The human toll of terrorism is beyond calculation, but unless you're a day trader, the impact on stocks is negligible.
So says Bill Stone, chief investment strategist at PNC Asset Management Group, who used a list of terrorist activity since 1979 from Ned Davis Research in calculating that in the typical case, the negative market impact from terrorist activity fades within 10 days of the incident.
On Tuesday, the Dow Jones Industrial Average halted a seven-session advance amid multiple and deadly attacks in Brussels, but as always, linking the carnage to Wall Street's moves is a difficult, if not impossible, case to make.
Other factors are clearly also in play, "but the fact remains that the impact of terror attacks on the markets has always faded over time," Stone writes in a research note. "In fact, though it seems ghoulish, if history is any guide, we think investors should consider using any downturn based on terror activity to buy risk assets."
After the November attacks in Paris, the Dow Jones industrials average lost 1.2 percent within a day. Five days later, the blue-chip stock index was up 1.6 percent and 10 days later it had advanced 2 percent. Conversely, the Charlie Hebdo attacks 10 months earlier drew little discernible reaction, with the Dow climbing 1.2 percent within a day, and retaining a 1.1 percent gain 10 days later.
A more obvious impact could be seen following the World Trade Center and Pentagon attacks in September 2001, with the Dow dropping 7.1 percent within a day and the decline doubling to 14.3 percent five days later. Still, those losses were erased two months later, with the Dow up 1.7 percent 63 days later and 10.1 percent 126 days after Sept. 11.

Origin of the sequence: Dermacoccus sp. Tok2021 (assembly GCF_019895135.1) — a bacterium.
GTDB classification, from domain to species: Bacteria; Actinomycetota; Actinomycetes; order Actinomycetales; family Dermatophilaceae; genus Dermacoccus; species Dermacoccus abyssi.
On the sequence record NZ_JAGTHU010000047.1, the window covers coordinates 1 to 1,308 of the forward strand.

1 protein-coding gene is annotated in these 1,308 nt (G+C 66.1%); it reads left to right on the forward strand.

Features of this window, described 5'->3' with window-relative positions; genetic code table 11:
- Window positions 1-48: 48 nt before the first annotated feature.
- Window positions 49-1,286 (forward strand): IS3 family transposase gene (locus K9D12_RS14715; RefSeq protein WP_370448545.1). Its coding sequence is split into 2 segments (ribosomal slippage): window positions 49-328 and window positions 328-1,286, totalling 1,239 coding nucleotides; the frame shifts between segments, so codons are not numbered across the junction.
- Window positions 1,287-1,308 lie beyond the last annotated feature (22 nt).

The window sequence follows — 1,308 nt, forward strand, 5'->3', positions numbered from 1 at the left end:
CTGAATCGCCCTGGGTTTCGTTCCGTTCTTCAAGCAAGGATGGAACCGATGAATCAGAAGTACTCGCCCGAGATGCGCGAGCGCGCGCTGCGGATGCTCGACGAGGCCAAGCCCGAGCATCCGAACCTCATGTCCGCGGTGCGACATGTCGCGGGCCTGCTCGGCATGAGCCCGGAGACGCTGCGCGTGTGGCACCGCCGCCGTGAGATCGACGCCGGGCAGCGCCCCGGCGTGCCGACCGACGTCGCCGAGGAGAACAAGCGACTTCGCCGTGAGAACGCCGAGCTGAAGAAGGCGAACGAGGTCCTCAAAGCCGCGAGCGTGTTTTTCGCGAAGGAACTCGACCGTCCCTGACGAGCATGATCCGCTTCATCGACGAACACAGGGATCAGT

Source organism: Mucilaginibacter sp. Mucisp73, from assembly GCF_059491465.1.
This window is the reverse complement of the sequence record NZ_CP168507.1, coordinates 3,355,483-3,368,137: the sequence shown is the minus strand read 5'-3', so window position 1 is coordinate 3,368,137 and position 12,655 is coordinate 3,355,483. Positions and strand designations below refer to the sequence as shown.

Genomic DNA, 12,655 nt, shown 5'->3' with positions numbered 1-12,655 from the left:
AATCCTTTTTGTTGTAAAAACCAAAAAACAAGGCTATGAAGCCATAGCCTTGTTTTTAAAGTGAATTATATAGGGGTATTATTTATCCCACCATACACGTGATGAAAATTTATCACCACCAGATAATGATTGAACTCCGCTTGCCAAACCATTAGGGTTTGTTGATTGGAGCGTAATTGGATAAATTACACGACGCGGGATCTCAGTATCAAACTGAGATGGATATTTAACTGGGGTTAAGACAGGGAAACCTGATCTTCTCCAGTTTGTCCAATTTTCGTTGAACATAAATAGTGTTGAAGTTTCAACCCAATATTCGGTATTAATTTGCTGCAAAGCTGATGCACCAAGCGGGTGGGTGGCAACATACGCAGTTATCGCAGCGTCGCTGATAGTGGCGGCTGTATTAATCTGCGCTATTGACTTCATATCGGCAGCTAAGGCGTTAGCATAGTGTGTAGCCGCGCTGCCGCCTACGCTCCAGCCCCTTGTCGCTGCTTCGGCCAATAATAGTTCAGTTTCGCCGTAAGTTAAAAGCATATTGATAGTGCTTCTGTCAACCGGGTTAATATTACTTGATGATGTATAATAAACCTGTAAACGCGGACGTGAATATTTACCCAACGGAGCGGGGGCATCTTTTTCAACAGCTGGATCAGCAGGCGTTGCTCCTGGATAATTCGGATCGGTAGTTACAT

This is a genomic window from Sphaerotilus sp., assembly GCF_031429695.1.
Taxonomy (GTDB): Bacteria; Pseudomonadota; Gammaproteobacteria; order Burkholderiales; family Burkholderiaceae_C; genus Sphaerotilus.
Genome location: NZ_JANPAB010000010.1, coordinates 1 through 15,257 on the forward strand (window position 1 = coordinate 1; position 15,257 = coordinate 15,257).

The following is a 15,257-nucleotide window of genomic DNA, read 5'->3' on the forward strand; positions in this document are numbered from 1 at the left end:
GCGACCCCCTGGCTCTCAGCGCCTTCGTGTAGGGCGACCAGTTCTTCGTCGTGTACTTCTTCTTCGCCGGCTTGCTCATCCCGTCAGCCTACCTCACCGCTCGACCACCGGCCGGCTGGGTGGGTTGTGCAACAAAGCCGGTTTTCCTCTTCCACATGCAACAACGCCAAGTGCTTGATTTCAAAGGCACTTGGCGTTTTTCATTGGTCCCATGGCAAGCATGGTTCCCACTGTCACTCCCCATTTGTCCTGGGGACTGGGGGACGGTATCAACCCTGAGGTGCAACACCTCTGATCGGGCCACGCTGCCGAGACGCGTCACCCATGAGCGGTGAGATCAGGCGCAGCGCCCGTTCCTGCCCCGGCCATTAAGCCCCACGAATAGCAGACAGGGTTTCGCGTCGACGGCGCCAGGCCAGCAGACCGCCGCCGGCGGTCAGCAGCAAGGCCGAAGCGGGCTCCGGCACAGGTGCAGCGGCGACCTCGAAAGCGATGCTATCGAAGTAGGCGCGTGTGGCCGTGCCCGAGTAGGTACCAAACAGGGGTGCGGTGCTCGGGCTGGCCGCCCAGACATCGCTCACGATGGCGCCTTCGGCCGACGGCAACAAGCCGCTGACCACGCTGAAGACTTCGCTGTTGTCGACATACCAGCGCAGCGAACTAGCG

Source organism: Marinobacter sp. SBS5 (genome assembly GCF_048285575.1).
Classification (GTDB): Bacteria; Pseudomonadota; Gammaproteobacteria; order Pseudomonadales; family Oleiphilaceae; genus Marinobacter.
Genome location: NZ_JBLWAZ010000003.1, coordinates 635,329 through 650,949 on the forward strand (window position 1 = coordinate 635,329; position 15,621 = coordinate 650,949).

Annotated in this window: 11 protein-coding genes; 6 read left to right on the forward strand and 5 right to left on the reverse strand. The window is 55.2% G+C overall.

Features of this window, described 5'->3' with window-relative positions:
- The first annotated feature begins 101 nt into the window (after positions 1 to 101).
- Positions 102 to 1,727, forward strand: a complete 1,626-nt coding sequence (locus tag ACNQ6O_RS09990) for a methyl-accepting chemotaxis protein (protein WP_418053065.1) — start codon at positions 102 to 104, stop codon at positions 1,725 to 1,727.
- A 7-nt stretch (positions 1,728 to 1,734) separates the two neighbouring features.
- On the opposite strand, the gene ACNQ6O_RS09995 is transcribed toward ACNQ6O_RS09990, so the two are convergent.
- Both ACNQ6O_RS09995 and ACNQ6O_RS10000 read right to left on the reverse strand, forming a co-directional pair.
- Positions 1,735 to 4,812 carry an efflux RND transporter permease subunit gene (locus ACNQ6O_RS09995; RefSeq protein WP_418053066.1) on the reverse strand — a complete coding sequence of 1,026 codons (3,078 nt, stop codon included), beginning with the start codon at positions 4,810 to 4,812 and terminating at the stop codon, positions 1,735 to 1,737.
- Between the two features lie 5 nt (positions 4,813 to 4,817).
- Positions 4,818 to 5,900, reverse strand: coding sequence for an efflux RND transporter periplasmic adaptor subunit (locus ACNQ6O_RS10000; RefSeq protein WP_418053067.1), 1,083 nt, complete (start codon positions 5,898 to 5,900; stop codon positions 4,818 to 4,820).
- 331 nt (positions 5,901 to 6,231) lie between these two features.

Another terrorist event on U.S. soil yielded no noticeable reaction on Wall Street, with the Dow up 0.7 percent a day after the April 19, 1995, Oklahoma City bombing. Five days later the Dow was ahead 2.9 percent, and after 10 days, it had advanced 3.6 percent. Further out, or 126 days later, the index had risen 14.5 percent.
The human toll can be horrific when terrorists attack vulnerable places such as restaurants and hotels -- called "soft targets" by security experts -- but the overarching economic toll is frequently not great, as opposed to attacks on infrastructure, or "hard targets," Stone noted.
While attacks such as those that took place on Sept. 11, 2001, cause greater alarm in the financial markets, "the effect has historically been temporary," the strategist wrote. "Economies and the financial markets do also tend to adjust and become desensitized to terror attacks over time."
Stone, however, cautions investors to brace themselves for stock market volatility if terror attacks continue or larger conflicts begin.